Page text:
The initial jobless claims report to be released Thursday (March 26) is predicted to show that due to the coronavirus pandemic, the largest number of Americans ever will have filed for unemployment benefits in such a short time, according to CNBC.
Different firms are predicting anywhere from 1 million to 4 million people filing for unemployment benefits, which would be much higher than the around 700,000 peak in 1982.
“It’s the tip of the iceberg, and they’re going to be ugly,” said Diane Swonk, chief economist at Grant Thornton. “It depends on the speed at which the claims were filed, and the next week will probably be worse.”
Swonk said she expects about 1 million to 2 million claims, which is a stark contrast to the 281,000 from a week before.
“It will be closely watched as a measure of how violent the shutdowns have been to the labor market,” said Jon Hill, fixed income strategist at BMO. “You have 15.8 million people working in leisure and hospitality, and you just shut down the industry.”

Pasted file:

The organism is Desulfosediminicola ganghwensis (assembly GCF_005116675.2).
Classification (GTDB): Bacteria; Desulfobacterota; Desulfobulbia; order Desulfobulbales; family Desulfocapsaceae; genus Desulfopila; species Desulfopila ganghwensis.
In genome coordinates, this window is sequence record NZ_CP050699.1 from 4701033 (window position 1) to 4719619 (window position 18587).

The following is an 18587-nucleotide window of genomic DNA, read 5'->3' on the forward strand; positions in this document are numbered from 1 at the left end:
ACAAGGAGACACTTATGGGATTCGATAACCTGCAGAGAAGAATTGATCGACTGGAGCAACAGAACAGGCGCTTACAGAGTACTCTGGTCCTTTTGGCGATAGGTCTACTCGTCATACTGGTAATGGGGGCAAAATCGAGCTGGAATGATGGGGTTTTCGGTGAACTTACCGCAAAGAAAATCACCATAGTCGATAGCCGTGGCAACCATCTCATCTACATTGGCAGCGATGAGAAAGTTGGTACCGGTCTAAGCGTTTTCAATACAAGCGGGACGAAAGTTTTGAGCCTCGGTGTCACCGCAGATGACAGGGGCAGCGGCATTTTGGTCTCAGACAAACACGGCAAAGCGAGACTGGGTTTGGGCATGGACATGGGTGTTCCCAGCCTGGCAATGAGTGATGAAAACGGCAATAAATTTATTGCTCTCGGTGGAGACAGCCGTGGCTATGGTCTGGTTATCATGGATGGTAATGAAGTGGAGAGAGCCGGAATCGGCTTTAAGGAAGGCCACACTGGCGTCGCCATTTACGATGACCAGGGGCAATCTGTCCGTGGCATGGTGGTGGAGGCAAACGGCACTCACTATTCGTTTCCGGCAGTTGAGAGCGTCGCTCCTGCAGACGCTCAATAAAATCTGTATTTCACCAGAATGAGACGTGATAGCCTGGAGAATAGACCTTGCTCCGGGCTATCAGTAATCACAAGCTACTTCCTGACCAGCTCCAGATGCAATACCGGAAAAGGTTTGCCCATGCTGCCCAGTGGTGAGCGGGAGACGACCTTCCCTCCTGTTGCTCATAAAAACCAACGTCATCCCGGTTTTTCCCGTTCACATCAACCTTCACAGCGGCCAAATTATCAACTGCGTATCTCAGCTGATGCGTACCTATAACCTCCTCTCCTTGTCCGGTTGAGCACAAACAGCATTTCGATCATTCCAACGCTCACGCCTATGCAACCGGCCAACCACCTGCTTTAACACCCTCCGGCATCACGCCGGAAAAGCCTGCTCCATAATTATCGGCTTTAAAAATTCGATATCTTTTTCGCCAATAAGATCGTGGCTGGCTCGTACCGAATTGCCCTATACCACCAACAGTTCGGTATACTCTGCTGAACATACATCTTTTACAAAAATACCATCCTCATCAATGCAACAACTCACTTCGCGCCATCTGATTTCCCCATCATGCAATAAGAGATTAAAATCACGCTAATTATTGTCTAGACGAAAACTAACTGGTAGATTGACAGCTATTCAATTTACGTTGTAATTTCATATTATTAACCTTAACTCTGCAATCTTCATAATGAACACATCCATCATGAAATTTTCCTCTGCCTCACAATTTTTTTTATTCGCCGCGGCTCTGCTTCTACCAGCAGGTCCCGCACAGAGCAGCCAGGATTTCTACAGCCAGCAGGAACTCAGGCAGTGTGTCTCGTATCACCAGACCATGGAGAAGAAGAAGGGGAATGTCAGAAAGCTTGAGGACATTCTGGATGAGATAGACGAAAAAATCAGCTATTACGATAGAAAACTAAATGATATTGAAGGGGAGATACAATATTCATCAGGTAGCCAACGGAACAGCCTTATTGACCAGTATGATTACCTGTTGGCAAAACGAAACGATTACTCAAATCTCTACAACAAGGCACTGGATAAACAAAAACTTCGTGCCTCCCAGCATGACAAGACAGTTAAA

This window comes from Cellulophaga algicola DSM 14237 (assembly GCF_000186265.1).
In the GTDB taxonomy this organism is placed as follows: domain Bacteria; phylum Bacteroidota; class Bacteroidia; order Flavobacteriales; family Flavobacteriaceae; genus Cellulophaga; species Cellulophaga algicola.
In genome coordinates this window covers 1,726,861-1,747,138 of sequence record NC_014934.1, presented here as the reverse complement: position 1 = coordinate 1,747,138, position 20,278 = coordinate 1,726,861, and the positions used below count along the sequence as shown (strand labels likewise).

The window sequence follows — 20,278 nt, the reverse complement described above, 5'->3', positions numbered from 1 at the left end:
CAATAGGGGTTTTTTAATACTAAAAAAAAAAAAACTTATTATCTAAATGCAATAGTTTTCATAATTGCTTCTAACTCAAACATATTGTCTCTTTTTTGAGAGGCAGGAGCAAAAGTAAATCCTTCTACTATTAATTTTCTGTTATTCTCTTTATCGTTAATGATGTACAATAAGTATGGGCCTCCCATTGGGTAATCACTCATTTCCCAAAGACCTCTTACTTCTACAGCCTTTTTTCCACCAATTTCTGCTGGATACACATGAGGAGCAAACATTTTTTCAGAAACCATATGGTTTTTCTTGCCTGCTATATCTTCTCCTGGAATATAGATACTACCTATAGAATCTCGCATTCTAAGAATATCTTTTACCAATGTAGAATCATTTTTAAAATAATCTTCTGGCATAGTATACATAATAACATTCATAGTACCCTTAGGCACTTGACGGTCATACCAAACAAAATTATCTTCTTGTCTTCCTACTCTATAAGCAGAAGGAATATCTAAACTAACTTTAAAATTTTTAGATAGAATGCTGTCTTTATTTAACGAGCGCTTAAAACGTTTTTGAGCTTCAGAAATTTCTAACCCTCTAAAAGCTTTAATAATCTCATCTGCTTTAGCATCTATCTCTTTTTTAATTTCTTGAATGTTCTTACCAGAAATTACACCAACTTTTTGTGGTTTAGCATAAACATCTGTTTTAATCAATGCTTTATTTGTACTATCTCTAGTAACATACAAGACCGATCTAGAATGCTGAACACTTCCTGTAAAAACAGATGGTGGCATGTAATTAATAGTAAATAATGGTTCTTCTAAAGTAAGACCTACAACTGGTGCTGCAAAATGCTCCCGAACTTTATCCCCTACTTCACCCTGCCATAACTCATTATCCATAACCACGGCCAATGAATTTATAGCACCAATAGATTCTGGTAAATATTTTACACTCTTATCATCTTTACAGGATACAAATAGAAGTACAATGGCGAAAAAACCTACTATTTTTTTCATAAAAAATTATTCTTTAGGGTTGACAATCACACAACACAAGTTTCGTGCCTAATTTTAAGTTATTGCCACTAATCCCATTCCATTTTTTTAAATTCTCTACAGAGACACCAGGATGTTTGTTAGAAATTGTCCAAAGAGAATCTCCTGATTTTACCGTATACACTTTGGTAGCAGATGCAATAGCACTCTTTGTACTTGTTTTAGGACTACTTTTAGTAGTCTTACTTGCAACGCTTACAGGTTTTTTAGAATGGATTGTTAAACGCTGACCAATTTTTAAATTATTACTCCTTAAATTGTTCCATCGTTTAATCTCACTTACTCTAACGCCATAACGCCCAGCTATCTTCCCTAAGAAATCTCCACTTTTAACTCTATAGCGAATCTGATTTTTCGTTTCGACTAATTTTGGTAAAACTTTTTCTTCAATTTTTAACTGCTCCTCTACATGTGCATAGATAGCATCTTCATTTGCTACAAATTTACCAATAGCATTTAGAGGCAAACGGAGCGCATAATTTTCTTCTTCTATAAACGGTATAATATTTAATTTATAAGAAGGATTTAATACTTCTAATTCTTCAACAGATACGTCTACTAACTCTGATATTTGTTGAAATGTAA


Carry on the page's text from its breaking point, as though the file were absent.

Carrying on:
Barclays predicts 2 million, and Citigroup predicts 4 million, with the unemployment rate rising to as high as 10 percent from February’s 50-year low of 3.5 percent.
“There’s nothing to compare this to,” Swonk said. “It’s why we need extensions and shoring up of unemployment insurance and expanding it to a wider group of people. This will be the first shock and awe. … It’s terrifying, but it’s why nobody is going to tell Congress they did too much.”
Economists said the economy has entered a recession and it will hit especially hard in the second quarter, with estimated double-digit declines in GDP. The third quarter will be a little less impacted and things should start rebounding from the fourth, they said.
Congress is currently working on an economic stimulus bill to help.
“With the passage of these fiscal support bills, the attention is going to shift back to two things,” said Michael Gapen, Barclays chief U.S. economist. “Is it working to prevent large scale layoffs? And are the quarantine efforts working? If there are layoffs, but it doesn’t look draconian, if it looks in two to three weeks’ time most of the hot spots are under control, then it’s a better outlook. Then it’s a significant but transitory event for activity.”